The Future of the Weight Management Industry
Obesity is a major global health concern. According to the World Health Organization (WHO), there are more than 1.4 billion overweight and obese adults 20 years or older. Even more worrisome is the number of children who are considered overweight. The Center for Disease Control and Prevention (CDC) reported that 12% of children aged 2 to 5 and 18% aged 6 to 11 fall into this category in the United States. Once thought to be an issue focused in developed countries, the prevalence of obesity is growing in emerging countries and this global epidemic is expected to get worse. By 2018, more than 3 out of 4 people aged 15 and older are projected to be overweight or obese in Kuwait, Venezuela, and Mexico, as well as the USA.
Countries with the Largest Overweight and Obese Populations, 2013/2018
Source: Euromonitor International
This is a major cause for concern as being overweight or obese is linked to a series of health complications, including heart disease, diabetes, certain types of cancers, stroke, and more, and is directly responsible for 2.8 million deaths a year according to WHO. The enormous potential customer base in combination with the gravity of the condition presents a vast market for weight management and is a key driver for future growth.
Projected Regional Performance
Preliminary Euromonitor International data for the global weight management market shows strong year-over-year gains of 5% in 2013, reaching retail value sales of US$14 billion. While growth is projected to continue through 2018, with a 3% CAGR, performance varies by region and product type.
The USA is by far the world’s largest weight management market, accounting for approximately one-third of sales, which is heavily based on meal replacement slimming products and weight loss supplements. However, the popularity of ‘other slimming products’ (i.e. diet patches, creams, extracts, concentrates) and OTC obesity (orlistat) are on the rise and are expected to post 17% and 15% CAGRs, respectively, through 2018.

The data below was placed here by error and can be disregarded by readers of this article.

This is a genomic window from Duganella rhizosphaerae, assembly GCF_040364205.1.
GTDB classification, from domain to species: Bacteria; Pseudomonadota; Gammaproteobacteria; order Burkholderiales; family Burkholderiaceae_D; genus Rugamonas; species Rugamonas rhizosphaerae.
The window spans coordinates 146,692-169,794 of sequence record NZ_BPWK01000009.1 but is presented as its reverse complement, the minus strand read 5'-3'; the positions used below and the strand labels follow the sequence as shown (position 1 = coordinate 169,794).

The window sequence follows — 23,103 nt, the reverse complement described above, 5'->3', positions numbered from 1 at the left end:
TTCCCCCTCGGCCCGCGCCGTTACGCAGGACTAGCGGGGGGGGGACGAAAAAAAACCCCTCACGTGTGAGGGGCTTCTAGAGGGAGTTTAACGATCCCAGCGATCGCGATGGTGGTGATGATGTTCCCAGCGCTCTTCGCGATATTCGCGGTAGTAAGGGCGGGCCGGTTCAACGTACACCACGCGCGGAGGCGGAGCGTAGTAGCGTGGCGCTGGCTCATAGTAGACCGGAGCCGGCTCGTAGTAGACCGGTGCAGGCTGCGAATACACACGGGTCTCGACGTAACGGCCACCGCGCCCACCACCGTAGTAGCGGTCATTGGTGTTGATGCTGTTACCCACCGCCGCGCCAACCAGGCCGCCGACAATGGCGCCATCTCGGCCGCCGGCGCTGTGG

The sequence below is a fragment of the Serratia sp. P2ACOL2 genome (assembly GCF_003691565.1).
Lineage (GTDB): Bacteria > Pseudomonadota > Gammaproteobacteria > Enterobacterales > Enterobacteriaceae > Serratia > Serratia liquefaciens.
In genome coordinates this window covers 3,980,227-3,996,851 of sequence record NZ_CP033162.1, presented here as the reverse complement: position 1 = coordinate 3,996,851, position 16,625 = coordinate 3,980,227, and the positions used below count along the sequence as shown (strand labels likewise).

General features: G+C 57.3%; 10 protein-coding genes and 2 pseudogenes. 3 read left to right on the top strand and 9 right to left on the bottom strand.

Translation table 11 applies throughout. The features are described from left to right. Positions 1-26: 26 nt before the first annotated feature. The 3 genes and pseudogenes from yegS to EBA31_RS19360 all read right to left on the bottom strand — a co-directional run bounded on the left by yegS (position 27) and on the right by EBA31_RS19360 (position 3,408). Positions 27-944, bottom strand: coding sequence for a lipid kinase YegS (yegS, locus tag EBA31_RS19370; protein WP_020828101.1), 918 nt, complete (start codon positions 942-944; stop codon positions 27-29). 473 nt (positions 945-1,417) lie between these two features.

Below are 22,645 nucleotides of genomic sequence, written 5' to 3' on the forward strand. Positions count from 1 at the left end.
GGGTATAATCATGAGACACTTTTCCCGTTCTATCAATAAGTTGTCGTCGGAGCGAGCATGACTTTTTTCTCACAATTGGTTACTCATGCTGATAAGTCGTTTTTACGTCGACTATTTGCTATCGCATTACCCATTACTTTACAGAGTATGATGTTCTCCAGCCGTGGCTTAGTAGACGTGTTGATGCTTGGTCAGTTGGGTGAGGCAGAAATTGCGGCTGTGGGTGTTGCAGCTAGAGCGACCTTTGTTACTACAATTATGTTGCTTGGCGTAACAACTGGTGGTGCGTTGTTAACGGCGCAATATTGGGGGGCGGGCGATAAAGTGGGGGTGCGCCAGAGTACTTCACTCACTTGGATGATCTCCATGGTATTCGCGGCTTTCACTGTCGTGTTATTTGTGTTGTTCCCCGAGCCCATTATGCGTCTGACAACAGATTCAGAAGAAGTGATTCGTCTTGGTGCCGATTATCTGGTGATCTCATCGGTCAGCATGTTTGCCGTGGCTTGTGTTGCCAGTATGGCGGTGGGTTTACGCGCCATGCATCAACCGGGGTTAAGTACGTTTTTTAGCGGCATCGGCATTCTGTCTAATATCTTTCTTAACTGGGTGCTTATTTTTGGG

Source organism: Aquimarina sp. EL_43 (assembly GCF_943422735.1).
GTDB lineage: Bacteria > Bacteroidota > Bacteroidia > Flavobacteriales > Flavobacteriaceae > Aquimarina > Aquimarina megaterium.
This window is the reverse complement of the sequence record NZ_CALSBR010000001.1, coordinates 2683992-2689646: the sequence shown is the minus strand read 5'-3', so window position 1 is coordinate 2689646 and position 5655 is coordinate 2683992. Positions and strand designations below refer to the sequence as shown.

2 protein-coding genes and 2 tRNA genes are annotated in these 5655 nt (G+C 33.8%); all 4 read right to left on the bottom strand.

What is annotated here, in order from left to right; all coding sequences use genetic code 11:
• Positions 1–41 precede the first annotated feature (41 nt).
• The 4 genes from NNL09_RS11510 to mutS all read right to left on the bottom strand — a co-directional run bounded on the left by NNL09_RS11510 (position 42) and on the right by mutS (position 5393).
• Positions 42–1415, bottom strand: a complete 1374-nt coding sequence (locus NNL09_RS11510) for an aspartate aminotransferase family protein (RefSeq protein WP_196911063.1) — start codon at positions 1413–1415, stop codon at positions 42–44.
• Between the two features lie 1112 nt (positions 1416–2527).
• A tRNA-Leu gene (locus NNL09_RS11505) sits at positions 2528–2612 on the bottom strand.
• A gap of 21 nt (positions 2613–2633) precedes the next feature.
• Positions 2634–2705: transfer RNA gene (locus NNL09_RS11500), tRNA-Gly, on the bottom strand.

Historically, Asia Pacific has been by far the fastest growing weight management market, with 2013 sales up 88% since 2008. The majority of these sales are split between China, Japan, and South Korea. While China and Japan actually posted sales declines since 2008, booming growth in not only South Korea, but also India, Malaysia, Indonesia, and others, were able to offset these drops and boost sales in the region. OTC obesity is mostly absent from this region. However, it was introduced in China in 2011 and is expected to grow at a 37% CAGR through 2018 and achieve sales of US$90 million. On the other hand, slimming teas, for which Asia Pacific currently accounts for two-thirds of global sales, will continue recent declines in the near future.
Future weight management sales are projected to be the fastest growing in Eastern Europe over the forecast period with a 6% CAGR. Weight loss supplements are the preferred weight management product in this region and are estimated to reach sales of US$514 million in 2018. Much of this growth is attributable to Russia, where product offerings and promotions have developed substantially, led by Poliaris’ new brand Reduksin-light.
Latin America falls just behind Eastern Europe in terms of forecast weight management growth rates with an expected 5% CAGR through 2018. Obesity prevalence is growing especially high in this region, most notably in Venezuela. In this country, a slim body is very desirable and associated with success. Weight management is increasingly perceived as an easier way to get slim than changing poor diets and sedentary lifestyles. While meal replacement slimming derives the majority of sales in Venezuela, slimming teas posted year-over-year gains of 94% in 2013.
Weight management growth in Western Europe and Australia is expected to be a low 1% CAGR through 2018 and sales in the Middle East and Africa are estimated to remain a negligible 1% of the global market.
Factors Limiting Weight Management Growth
Despite forecasted growth, one might expect the weight management market to be much larger given that obesity is such a widespread and serious health condition. However, weight management accounts for only 7% of the US$205 billion global consumer health market. There are several factors limiting the weight management market, including natural weight loss techniques, loss of consumer confidence, and alternative prescription medicines.